The current federal financial aid system could be modified to better meet the needs of two-year college students by extending eligibility (and therefore increasing participation) for federal aid to more students as well as by redefining the metrics used to determine student need. Among the “low-hanging” fruit that would entail a relatively easy and low-cost implementation would be a campaign to increase knowledge about the sources of aid available to low-income students through marketing and counseling services. Another step would be to simplify the FAFSA, a policy direction that has recently garnered a lot of attention in the higher education literature.
Larger, more fundamental efforts to restructure the financial aid system would need to be approached more cautiously. Attempts could be made to better level the playing field for part-time students, those requiring more remedial credits, and/or those choosing to enroll for the summer term. Further, a system that better acknowledged that low-income students (who disproportionately attend two-year colleges) may be risk averse in their assessments of the economic benefits of their college education, or that they simply may be debt averse, may improve two-year college students’ educational attainment.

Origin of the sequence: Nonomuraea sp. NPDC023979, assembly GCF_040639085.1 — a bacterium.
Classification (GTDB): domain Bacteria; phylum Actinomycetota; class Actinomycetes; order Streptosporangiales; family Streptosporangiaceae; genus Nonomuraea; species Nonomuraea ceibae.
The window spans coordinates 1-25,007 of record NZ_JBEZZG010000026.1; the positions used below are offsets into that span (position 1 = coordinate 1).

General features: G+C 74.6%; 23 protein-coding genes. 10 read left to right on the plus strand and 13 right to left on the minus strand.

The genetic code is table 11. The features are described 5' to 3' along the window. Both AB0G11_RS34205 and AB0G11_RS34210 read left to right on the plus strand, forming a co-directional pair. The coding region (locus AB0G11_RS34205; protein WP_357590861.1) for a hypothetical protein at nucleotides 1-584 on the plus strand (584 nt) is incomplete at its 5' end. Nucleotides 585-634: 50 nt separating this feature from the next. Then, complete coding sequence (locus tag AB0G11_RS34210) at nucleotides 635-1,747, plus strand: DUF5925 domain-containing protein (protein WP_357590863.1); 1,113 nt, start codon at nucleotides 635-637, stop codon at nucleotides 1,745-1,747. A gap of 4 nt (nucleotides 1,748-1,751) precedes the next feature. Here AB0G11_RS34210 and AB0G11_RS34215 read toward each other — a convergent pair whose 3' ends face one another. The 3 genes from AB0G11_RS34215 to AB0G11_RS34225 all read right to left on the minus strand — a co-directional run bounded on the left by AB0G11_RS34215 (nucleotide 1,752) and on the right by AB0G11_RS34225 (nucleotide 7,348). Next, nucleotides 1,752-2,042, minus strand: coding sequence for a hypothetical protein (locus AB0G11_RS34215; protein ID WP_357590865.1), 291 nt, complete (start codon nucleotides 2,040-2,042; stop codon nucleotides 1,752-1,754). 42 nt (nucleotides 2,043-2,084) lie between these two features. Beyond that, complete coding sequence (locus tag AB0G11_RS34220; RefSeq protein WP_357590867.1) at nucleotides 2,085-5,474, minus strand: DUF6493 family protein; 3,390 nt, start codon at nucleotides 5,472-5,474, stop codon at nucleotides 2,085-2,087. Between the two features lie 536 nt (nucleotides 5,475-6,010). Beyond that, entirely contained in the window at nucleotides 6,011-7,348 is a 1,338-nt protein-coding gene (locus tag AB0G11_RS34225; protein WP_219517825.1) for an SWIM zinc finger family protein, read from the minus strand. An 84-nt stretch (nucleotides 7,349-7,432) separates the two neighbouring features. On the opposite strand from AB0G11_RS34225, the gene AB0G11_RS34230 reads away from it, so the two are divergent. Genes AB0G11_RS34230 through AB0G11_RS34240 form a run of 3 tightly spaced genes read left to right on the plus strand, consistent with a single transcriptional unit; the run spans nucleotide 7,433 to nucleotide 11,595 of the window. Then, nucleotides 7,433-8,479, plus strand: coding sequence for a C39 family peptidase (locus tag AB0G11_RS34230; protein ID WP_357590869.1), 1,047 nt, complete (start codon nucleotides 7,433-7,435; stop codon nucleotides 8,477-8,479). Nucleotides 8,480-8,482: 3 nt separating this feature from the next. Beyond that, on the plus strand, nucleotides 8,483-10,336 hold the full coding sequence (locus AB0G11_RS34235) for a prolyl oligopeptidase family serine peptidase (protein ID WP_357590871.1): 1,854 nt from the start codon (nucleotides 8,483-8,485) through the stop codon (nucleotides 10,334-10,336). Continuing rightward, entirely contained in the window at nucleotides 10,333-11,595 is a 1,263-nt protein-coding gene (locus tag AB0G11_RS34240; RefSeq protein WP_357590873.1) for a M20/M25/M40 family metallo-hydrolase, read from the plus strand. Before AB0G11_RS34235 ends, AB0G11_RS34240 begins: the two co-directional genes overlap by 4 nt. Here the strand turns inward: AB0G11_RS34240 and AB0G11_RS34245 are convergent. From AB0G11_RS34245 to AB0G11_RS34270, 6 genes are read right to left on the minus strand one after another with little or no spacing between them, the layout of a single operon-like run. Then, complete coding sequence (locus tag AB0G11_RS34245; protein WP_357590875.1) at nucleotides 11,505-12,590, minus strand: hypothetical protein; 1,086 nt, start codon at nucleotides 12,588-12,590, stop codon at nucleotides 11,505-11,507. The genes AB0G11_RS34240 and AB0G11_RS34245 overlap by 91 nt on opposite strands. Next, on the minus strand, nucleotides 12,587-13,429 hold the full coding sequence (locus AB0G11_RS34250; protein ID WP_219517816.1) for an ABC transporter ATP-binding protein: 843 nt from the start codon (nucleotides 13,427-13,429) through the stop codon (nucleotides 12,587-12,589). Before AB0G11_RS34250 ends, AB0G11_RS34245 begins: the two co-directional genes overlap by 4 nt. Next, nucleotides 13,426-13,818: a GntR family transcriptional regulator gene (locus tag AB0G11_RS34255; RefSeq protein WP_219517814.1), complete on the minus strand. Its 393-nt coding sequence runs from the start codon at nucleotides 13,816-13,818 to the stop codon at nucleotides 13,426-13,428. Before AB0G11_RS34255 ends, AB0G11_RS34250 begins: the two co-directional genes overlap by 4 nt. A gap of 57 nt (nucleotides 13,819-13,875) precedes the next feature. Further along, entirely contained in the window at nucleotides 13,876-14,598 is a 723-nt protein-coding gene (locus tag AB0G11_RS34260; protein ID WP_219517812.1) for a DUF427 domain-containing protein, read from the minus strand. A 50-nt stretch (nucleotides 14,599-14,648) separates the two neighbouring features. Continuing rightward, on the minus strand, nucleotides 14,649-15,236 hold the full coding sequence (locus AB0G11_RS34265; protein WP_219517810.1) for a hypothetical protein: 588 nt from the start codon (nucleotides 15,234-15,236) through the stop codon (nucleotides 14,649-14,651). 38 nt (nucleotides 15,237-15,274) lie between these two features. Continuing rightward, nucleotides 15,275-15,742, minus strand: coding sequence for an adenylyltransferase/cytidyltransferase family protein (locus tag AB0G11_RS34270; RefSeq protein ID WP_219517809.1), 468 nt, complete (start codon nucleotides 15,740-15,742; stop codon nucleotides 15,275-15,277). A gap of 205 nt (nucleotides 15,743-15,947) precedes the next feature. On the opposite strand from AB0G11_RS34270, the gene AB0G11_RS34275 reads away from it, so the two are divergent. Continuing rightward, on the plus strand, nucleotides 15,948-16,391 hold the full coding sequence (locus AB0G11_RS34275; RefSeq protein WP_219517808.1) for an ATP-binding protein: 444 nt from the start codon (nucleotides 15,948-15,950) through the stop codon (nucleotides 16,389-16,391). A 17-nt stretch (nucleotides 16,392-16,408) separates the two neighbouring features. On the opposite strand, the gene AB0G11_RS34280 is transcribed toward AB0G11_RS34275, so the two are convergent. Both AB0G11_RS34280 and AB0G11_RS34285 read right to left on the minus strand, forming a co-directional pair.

A full-scale restructuring of the financial aid system along these lines is unlikely and possibly misguided given the state of our knowledge about the ability of various financial aid interventions to improve student outcomes. However, a major effort to aggressively advance the state of research and better inform policy would be immensely beneficial for the next reauthorization of the Higher Education Act. Federal funding of a series of well-designed experiments in which financial aid eligibility and generosity were systematically varied would help to advance the higher education policy discussion.
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